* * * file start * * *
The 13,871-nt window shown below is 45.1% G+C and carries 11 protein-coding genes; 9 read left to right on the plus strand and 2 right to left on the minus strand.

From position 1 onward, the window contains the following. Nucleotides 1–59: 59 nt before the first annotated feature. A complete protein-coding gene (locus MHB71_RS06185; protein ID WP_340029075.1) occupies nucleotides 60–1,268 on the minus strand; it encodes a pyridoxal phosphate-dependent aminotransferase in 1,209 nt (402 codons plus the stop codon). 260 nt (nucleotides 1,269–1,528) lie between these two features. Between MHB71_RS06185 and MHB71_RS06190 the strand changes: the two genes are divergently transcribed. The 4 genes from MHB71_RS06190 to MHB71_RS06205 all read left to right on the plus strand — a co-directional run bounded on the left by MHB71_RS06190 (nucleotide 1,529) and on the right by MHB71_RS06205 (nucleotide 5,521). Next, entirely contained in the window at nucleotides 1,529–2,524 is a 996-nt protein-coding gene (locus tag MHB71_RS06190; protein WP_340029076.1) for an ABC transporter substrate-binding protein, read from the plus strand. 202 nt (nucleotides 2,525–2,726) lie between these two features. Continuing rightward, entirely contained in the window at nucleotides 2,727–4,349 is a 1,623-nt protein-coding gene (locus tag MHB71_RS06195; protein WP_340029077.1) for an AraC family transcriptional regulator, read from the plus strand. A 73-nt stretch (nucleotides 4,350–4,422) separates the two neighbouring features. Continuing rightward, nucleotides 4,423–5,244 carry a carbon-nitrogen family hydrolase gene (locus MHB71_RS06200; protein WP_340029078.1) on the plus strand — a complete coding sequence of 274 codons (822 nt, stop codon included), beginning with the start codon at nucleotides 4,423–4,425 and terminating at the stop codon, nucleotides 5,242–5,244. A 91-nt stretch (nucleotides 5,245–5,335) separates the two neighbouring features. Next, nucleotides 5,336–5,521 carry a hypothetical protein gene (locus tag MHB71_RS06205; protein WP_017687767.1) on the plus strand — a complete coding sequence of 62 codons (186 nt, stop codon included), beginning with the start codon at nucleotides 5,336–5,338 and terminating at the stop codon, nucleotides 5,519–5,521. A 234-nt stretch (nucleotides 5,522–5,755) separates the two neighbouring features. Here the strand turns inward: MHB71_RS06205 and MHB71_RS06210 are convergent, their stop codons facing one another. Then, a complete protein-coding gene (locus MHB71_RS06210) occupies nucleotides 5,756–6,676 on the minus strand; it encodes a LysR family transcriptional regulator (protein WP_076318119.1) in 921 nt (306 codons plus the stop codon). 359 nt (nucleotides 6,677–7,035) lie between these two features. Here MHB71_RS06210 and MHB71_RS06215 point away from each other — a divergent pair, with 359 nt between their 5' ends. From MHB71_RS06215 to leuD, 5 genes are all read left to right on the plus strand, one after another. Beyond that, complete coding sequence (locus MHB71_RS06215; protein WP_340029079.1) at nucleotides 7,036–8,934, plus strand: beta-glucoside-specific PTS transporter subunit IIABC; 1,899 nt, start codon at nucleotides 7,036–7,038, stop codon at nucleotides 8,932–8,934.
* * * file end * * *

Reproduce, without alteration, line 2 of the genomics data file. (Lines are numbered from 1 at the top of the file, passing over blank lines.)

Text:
From position 1 onward, the window contains the following. Nucleotides 1–59: 59 nt before the first annotated feature. A complete protein-coding gene (locus MHB71_RS06185; protein ID WP_340029075.1) occupies nucleotides 60–1,268 on the minus strand; it encodes a pyridoxal phosphate-dependent aminotransferase in 1,209 nt (402 codons plus the stop codon). 260 nt (nucleotides 1,269–1,528) lie between these two features. Between MHB71_RS06185 and MHB71_RS06190 the strand changes: the two genes are divergently transcribed. The 4 genes from MHB71_RS06190 to MHB71_RS06205 all read left to right on the plus strand — a co-directional run bounded on the left by MHB71_RS06190 (nucleotide 1,529) and on the right by MHB71_RS06205 (nucleotide 5,521). Next, entirely contained in the window at nucleotides 1,529–2,524 is a 996-nt protein-coding gene (locus tag MHB71_RS06190; protein WP_340029076.1) for an ABC transporter substrate-binding protein, read from the plus strand. 202 nt (nucleotides 2,525–2,726) lie between these two features. Continuing rightward, entirely contained in the window at nucleotides 2,727–4,349 is a 1,623-nt protein-coding gene (locus tag MHB71_RS06195; protein WP_340029077.1) for an AraC family transcriptional regulator, read from the plus strand. A 73-nt stretch (nucleotides 4,350–4,422) separates the two neighbouring features. Continuing rightward, nucleotides 4,423–5,244 carry a carbon-nitrogen family hydrolase gene (locus MHB71_RS06200; protein WP_340029078.1) on the plus strand — a complete coding sequence of 274 codons (822 nt, stop codon included), beginning with the start codon at nucleotides 4,423–4,425 and terminating at the stop codon, nucleotides 5,242–5,244. A 91-nt stretch (nucleotides 5,245–5,335) separates the two neighbouring features. Next, nucleotides 5,336–5,521 carry a hypothetical protein gene (locus tag MHB71_RS06205; protein WP_017687767.1) on the plus strand — a complete coding sequence of 62 codons (186 nt, stop codon included), beginning with the start codon at nucleotides 5,336–5,338 and terminating at the stop codon, nucleotides 5,519–5,521. A 234-nt stretch (nucleotides 5,522–5,755) separates the two neighbouring features. Here the strand turns inward: MHB71_RS06205 and MHB71_RS06210 are convergent, their stop codons facing one another. Then, a complete protein-coding gene (locus MHB71_RS06210) occupies nucleotides 5,756–6,676 on the minus strand; it encodes a LysR family transcriptional regulator (protein WP_076318119.1) in 921 nt (306 codons plus the stop codon). 359 nt (nucleotides 6,677–7,035) lie between these two features. Here MHB71_RS06210 and MHB71_RS06215 point away from each other — a divergent pair, with 359 nt between their 5' ends. From MHB71_RS06215 to leuD, 5 genes are all read left to right on the plus strand, one after another. Beyond that, complete coding sequence (locus MHB71_RS06215; protein WP_340029079.1) at nucleotides 7,036–8,934, plus strand: beta-glucoside-specific PTS transporter subunit IIABC; 1,899 nt, start codon at nucleotides 7,036–7,038, stop codon at nucleotides 8,932–8,934.